Ultimately the level of liabilities can be control and the focus of litigation is put toward making the contract a recipe for continued success.

Gary Shlifer LEED AP - July 10, 2009 4:39 PM

Forgive me, but isn't this shooting ourselves in the foot?
I do not feel the MPRs or Energy/Water consumption reporting is counter the fundamental intensions of the USGBC? Looking through the 'mandate' lens, the points brought out may ring only slightly.

If due-diligence and best intension are put forth to provide energy/water data are accomplished then that's the intension. Not to hold the proverbial gun to head of the owner. The whole idea is transformation towards the triple-bottom-line, not to add another 'must do' list.

De-certification? NFW folks! Has this ever occured, even come close? Once a building is certified, it's certified. Unless there is some gross misconduct evident, I don't ever see this happening. If an owner or management does not put forth data, that's their bad. For their project and the movement. The notion is to push the market in that direction, not to hold it hostage.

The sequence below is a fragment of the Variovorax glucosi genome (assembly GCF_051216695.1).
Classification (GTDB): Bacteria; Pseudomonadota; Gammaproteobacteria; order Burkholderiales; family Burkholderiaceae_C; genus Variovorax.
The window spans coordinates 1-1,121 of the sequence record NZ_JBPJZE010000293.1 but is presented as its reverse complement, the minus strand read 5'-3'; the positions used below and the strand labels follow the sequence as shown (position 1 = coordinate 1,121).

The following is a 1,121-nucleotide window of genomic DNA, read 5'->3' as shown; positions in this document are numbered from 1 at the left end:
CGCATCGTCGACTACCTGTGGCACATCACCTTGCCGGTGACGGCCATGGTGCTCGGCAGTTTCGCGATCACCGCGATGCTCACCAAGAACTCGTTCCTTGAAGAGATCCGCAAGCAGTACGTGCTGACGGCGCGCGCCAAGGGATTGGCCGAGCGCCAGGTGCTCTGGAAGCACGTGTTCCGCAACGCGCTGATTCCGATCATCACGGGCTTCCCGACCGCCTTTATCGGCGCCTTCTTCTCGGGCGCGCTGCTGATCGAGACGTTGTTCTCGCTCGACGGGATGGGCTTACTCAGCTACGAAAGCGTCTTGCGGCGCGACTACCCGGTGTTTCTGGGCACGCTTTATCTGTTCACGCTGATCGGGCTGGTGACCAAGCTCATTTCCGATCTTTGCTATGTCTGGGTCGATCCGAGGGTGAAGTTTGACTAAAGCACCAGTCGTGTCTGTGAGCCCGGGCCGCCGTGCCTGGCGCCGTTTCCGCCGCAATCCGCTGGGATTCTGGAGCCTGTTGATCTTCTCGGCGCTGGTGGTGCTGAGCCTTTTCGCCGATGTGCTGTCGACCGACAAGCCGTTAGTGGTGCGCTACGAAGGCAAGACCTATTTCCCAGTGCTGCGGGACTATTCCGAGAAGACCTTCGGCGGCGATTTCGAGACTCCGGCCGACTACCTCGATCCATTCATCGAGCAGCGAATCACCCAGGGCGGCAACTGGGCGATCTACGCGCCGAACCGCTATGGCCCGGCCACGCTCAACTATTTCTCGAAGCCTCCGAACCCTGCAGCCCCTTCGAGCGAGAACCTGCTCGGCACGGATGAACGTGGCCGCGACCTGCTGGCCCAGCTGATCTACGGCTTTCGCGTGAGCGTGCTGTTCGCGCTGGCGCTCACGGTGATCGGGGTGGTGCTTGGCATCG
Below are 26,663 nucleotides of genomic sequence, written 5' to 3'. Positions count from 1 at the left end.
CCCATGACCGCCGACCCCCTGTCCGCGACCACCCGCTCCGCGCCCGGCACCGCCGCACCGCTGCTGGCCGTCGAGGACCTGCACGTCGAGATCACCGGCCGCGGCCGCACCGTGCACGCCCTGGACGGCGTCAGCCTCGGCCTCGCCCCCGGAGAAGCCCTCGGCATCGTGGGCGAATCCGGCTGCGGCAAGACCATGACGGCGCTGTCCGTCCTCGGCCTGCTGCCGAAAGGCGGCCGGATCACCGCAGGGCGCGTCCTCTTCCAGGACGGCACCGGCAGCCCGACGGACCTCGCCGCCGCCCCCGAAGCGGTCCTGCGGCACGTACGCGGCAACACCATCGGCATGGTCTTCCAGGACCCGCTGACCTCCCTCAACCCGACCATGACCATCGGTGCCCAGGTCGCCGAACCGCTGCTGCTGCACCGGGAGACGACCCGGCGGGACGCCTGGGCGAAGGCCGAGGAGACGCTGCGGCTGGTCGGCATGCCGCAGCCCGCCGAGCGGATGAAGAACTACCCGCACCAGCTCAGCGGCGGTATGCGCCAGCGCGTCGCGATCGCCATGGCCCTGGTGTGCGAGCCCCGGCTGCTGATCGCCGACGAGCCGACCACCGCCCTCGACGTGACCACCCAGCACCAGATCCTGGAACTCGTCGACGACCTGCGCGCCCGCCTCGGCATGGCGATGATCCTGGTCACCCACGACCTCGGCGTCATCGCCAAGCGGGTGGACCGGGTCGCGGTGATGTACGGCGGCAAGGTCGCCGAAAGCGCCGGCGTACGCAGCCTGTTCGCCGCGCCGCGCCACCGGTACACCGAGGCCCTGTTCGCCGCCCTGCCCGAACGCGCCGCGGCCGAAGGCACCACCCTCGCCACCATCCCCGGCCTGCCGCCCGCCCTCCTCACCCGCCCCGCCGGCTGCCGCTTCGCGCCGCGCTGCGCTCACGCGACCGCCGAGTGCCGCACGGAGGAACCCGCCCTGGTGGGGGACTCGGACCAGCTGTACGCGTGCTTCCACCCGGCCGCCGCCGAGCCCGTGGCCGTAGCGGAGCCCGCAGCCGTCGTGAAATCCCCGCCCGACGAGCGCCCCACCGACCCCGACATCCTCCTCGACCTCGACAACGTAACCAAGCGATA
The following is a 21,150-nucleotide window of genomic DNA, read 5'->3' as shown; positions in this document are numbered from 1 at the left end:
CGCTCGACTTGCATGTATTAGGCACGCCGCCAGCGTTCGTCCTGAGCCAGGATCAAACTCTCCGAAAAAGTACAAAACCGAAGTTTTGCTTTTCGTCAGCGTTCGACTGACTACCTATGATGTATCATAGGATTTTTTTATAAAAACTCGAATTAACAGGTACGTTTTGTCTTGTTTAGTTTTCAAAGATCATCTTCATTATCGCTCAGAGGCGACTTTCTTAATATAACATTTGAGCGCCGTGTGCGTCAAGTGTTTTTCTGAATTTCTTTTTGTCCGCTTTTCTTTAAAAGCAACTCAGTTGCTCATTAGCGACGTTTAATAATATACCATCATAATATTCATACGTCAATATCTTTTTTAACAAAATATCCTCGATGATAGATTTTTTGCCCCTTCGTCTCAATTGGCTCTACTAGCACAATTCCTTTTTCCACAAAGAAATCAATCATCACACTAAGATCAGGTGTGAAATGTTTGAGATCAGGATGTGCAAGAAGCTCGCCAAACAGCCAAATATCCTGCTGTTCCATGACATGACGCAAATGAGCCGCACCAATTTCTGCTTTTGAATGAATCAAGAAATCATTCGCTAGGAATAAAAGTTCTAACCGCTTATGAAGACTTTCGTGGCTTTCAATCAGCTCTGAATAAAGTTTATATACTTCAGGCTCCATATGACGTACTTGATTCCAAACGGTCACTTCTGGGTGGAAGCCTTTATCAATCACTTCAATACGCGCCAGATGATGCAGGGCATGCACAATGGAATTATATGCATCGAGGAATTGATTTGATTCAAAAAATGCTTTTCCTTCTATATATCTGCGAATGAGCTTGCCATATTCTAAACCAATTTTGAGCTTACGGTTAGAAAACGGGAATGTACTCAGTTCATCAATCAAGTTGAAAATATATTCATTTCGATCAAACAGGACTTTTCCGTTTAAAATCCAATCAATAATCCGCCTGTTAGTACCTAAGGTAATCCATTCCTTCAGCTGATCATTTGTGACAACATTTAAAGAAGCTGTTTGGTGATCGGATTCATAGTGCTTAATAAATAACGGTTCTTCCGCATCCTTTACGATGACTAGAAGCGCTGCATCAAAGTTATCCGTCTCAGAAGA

What about EAc3: Enhanced Commissioning? What if the CxA comes back for additional commissioning in 11 months instead of 10, or doesn't come at all? Is that point lost? And what if that point was needed to hold a certification level or certification itself? Does the project move from Gold to Silver or get de-certified? I think not. Nor should it. As some unforeseen circumstance could've taken place.

If an owner or management team pursue a point and intensionally try to 'work the system' is what's on the line here. And it is up to the LEED APs and quasi-enforcers of LEED to call them on it. And for GBCI and the Certification Bodies to insure, to the best of their ability, that the measures are in place.

This is across the board, not just for MPRs, not for reporting of energy/water consumption, for every prereq and credit.

My 2¢

Jolyn Crawford - July 10, 2009 7:35 PM

From a legal point, this is certainly a can of worms. But from a QA point of view, if buildings are not performing as expected, the real issue is, why and what can be done to bridge the gaps...Misrepresentation is a huge issue in marketing and financing these projects and who should pay the consequences if performance falls short? In the end, we all will, if the screws are not tightened. Mother earth already has, and isn't this why were in this movement to begin with or are you just looking for another marketing ploy? Forget about certification, what about integrity? If we don't clean up our act, trust me, big brother might make us...i.e. EPA?